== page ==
T 2147/10 () of 6.10.2016

European Case Law Identifier: ECLI:EP:BA:2016:T214710.20161006
Date of decision: 06 October 2016
Case number: T 2147/10
Application number: 00935489.5
IPC class: H01J 7/18
Language of proceedings: EN
Distribution: D
Download and more information:
Decision text in EN (PDF, 435.240K)
Documentation of the appeal procedure can be found in the Register
Bibliographic information is available in: EN
Versions: Unpublished
Title of application: COMPOSITE MATERIALS CAPABLE OF HYDROGEN SORPTION INDEPENDENTLY FROM ACTIVATING TREATMENTS AND METHODS FOR THE PRODUCTION THEREOF
Applicant name: SAES GETTERS S.p.A.
Opponent name: Bayer AG
Board: 3.4.03
Headnote: -
Relevant legal provisions:
European Patent Convention 1973 Art 54
European Patent Convention 1973 Art 56
European Patent Convention 1973 Art 83
European Patent Convention 1973 Art 100(a)
European Patent Convention 1973 Art 100(b)
European Patent Convention 1973 Art 111(1)
Rules of procedure of the Boards of Appeal Art 13(1)
Rules of procedure of the Boards of Appeal Art 13(3)
Keywords: Sufficiency of disclosure - (yes)
Novelty - (yes)
Inventive step - (yes)
Catchwords:

-

Cited decisions:
T 0327/92
Citing decisions:
-

Summary of Facts and Submissions

I. The appeal of the proprietor concerns the decision of the opposition division to revoke the European patent No. EP-B-1101237 for insufficient disclosure (Article 101(3)(b) EPC).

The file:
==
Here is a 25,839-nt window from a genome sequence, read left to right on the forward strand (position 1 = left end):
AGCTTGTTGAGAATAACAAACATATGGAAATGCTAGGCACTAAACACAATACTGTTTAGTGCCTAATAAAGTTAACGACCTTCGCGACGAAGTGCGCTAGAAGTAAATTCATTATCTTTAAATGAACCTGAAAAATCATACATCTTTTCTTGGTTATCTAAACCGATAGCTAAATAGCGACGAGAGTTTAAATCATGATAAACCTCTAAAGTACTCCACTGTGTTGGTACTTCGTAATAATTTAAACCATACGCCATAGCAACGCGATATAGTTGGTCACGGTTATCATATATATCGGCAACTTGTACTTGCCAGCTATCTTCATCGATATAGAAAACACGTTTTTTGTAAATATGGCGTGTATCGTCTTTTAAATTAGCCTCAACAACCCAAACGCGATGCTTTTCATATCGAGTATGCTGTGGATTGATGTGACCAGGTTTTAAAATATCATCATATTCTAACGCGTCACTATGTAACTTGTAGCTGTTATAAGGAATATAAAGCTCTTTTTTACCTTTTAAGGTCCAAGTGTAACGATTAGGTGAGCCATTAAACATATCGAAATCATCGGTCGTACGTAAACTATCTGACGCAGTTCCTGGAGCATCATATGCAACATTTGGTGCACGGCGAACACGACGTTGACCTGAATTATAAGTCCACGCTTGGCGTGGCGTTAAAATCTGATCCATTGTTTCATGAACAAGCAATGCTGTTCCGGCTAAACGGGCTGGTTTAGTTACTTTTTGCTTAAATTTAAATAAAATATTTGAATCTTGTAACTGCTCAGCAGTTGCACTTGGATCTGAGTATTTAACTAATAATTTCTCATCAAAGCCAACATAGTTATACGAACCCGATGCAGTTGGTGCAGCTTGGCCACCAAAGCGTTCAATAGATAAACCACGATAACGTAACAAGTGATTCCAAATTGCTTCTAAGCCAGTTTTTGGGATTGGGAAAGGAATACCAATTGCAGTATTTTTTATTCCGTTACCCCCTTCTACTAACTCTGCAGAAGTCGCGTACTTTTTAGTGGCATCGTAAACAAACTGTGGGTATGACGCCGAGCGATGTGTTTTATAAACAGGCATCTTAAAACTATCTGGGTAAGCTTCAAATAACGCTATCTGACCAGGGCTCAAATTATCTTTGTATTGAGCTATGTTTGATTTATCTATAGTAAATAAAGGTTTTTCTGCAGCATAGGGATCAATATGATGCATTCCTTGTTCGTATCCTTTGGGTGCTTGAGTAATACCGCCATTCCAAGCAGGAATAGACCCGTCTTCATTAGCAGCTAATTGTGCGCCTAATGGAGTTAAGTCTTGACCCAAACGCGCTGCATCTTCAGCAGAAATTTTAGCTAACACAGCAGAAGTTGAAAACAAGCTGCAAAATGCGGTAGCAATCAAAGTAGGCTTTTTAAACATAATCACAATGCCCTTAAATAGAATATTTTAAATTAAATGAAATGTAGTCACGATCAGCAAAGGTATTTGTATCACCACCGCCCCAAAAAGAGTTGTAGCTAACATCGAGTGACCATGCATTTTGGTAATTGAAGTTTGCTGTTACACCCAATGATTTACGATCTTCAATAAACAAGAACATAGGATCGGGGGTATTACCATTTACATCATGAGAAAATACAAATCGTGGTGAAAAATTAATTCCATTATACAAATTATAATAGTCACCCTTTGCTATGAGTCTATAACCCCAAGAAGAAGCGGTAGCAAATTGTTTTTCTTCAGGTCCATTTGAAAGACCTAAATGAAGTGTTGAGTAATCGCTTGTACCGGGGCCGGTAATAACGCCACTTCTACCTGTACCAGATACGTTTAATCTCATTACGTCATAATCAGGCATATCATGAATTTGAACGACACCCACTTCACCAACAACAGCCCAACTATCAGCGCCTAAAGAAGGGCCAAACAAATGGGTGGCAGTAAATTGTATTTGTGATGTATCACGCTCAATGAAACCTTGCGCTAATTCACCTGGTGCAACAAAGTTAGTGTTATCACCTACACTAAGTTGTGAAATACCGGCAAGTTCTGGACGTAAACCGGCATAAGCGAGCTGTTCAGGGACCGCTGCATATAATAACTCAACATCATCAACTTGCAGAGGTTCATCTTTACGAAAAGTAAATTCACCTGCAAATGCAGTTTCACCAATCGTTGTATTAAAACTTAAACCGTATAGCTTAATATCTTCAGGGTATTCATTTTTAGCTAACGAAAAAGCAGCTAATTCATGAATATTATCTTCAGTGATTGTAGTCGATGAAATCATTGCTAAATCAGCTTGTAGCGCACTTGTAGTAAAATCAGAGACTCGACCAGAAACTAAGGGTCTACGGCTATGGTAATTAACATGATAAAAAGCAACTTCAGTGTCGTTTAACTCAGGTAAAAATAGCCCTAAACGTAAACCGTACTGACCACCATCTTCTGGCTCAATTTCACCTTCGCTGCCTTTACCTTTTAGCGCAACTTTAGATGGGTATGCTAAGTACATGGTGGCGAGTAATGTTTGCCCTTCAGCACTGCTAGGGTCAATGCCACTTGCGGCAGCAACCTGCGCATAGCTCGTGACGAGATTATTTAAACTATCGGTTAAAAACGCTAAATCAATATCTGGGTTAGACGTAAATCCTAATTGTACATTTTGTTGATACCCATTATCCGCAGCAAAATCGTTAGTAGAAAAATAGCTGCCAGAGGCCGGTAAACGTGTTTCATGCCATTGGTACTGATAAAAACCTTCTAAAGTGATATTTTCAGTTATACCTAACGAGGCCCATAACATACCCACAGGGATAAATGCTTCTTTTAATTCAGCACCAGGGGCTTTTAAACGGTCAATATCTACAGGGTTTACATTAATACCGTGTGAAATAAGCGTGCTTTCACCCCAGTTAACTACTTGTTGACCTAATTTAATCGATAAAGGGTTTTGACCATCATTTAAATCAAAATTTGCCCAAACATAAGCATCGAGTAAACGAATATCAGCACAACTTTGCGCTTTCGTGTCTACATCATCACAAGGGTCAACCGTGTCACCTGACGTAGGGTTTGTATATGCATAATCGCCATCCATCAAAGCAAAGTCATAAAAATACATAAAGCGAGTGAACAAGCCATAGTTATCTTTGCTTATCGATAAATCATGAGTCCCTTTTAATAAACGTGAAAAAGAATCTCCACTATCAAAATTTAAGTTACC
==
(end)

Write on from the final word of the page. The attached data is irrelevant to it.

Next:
II. In the decision, further remarks were made in relation to the amendments (Article 123(2) and (3) EPC), novelty and inventive step.

The opposition had been filed against the patent as a whole. Grounds of opposition were insufficiency of the disclosure and lack of novelty and inventive step (Articles 100(a) and (b), 54 and 56 EPC 1973).

III. With the statement of the grounds of appeal the appellant (patent proprietor) filed new sets of claims as main request and first and second auxiliary requests.

Shortly before the oral proceedings before the board, the appellant filed amended claims forming a main request and first to fifth auxiliary requests. At the oral proceedings the board decided to admit some of these requests into the proceedings, which were then discussed at the oral proceedings. After that the admitted requests were found not to comply with Article 123(3) EPC, the appellant wished to revert to the sets of claims filed with the statement of the grounds of appeal. After a discussion the board decided to admit the main request and the first and second auxiliary request filed with the statement of the grounds of appeal.

At the end of the oral proceedings before the board the appellant requested as main request the setting aside of the decision under appeal and the maintenance of the patent in an amended form on the basis of the following:

Description: columns 1, 2, 7, 8 of the patent specifi­cation, columns 3, 4, 5, 6 filed during the oral pro­ceedings before the board,

Claims: 1-10 of the Main Request filed with the statement of the grounds of appeal dated 17 December 2010,

Drawings: Figures 1-4 of the patent specification.

The respondent (opponent) requested that the appeal be dismissed.

IV. Reference is made to the following documents:

O3: DE 32 34 671 C,

O5: EP 251 384 A.

V. The wording of independent claim 1 of the main request is as follows (board's labelling "(a)", "(b)", "(c)"):